Poems by Lewis Goldfarb
Saturday Night Manifesto
The old man down the road from me
Years ago had a plan to raise
Exotic meats in his fields.
Ostriches were born, bread, and died
On his plantation of cuisine;
Sweetmeats sold to an elegant venue.
Animal rights activists, in time,
Prosecuted to their fullest extent
Leaving him with a herd of yaks
That by a court order must be
Kept alive till their death
By, and only by, natural causes.
I have grown accustomed to biding bits of my time
Sitting in this field, surrounded by the lethargic beasts
I smoke my cigarettes, drink my wine, let the world
Wash over me before becoming a dawn.
This is where I first saw the apparatus in use,
It's mechanical grinding attracting my hairy friends in the same way
That animal instincts lured me closer to the fold.
A cherry-picker type of crane, much like I had seen
Used in galleria mall parking lots, was erected here
A shimmering tower of hydraulics and steel
Hitched to a pick-up in the middle of the herd.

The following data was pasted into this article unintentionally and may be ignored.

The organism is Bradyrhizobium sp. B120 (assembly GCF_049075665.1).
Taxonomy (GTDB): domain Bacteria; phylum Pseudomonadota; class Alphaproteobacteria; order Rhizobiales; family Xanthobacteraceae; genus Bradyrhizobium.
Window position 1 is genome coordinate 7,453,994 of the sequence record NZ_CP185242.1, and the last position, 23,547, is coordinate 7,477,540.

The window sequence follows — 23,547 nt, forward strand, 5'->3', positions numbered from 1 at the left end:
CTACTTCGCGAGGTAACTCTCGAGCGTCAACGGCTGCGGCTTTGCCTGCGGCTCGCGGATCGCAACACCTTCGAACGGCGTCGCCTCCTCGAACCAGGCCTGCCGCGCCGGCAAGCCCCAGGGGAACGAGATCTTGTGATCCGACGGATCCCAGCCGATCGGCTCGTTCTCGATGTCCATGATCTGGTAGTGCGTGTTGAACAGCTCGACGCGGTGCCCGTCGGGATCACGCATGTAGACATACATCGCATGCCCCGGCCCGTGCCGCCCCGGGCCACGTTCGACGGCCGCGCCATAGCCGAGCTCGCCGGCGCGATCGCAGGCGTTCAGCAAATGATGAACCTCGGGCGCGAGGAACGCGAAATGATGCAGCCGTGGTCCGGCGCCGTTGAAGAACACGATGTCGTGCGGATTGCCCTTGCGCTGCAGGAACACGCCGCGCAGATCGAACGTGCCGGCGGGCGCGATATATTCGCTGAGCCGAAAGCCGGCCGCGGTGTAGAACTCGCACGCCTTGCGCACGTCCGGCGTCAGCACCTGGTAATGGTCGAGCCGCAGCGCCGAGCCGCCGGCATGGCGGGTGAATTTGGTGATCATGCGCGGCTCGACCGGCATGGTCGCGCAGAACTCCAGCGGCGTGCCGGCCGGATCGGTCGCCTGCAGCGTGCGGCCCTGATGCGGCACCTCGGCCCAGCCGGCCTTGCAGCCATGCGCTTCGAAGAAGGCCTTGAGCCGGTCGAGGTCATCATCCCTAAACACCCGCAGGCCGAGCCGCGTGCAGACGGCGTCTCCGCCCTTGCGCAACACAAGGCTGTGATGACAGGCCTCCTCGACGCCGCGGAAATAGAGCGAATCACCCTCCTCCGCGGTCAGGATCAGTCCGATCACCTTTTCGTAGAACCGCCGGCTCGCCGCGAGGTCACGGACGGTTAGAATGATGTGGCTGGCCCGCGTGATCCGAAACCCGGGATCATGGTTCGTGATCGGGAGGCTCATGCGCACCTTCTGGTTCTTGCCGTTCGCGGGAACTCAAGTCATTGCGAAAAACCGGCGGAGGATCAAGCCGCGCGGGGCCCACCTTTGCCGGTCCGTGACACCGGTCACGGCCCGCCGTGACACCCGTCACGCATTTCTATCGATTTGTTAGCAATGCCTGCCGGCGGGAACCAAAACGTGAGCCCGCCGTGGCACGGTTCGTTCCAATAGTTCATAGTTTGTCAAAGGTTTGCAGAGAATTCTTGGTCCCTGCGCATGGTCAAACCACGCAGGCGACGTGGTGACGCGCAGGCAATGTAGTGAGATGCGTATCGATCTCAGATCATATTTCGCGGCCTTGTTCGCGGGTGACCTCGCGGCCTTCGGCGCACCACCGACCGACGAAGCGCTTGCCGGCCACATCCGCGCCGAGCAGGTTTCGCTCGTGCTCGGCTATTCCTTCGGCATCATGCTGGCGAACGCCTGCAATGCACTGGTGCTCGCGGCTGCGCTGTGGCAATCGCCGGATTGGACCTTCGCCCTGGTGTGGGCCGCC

Approaching now, I took a deep drink of wine,
And the mysterious manifestation began to lower itself
To the ground, exciting me a bit, but leaving the yaks
In their continual state of boredom.
A man was standing in the basket, safety cord attached,
Staring at me with a look of bewilderment,
The mirror image of my own startled surprise.
He was surrounded by boxes of gigantic
White Christmas tree lights along with
A few of the clear fuses that tend to be
The candy called excitement during that time of year.
Silence greeted us when the machination came to halt
While the yaks shuffled and chewed their cud.
I lit a cigarette, not too sure of etiquette at this point
As he recited what seemed to be either a rant or
A drawn out mantra, obviously prepared
For an occasion just like this:
"I am the one they called the wondering Jew,
biding my time walking this world till the time
Of Christ's second coming.
Mortal at the heart, I got bored
And petitioned GOD for a part time job.
Now he's got me doing this.
I go from here to there with a cherry picker
Hitched to a pickup truck
And change out dim stars like blown light-bulbs."
The herd continued to graze, as I turned myself around
To follow the rise of the Sunday morning sun,
tired from the drink, exhausted by the sights,
Feeling sure that all was right till
In passing a church, just beginning its fund drive
An old woman parked her car in a space marked
And used her key-chain device to lock the car
And turn on the security alarm;
I slept all that day questioning faith.
Biographical sketch: I am Lewis Goldfarb.
Lewis Goldfarb recommends:
Mockingbird Wish Me Luck by C. Bukowski
Reason: It can't be explained in English.
Mockingbird Wish Me Luck
Recommendations for writers: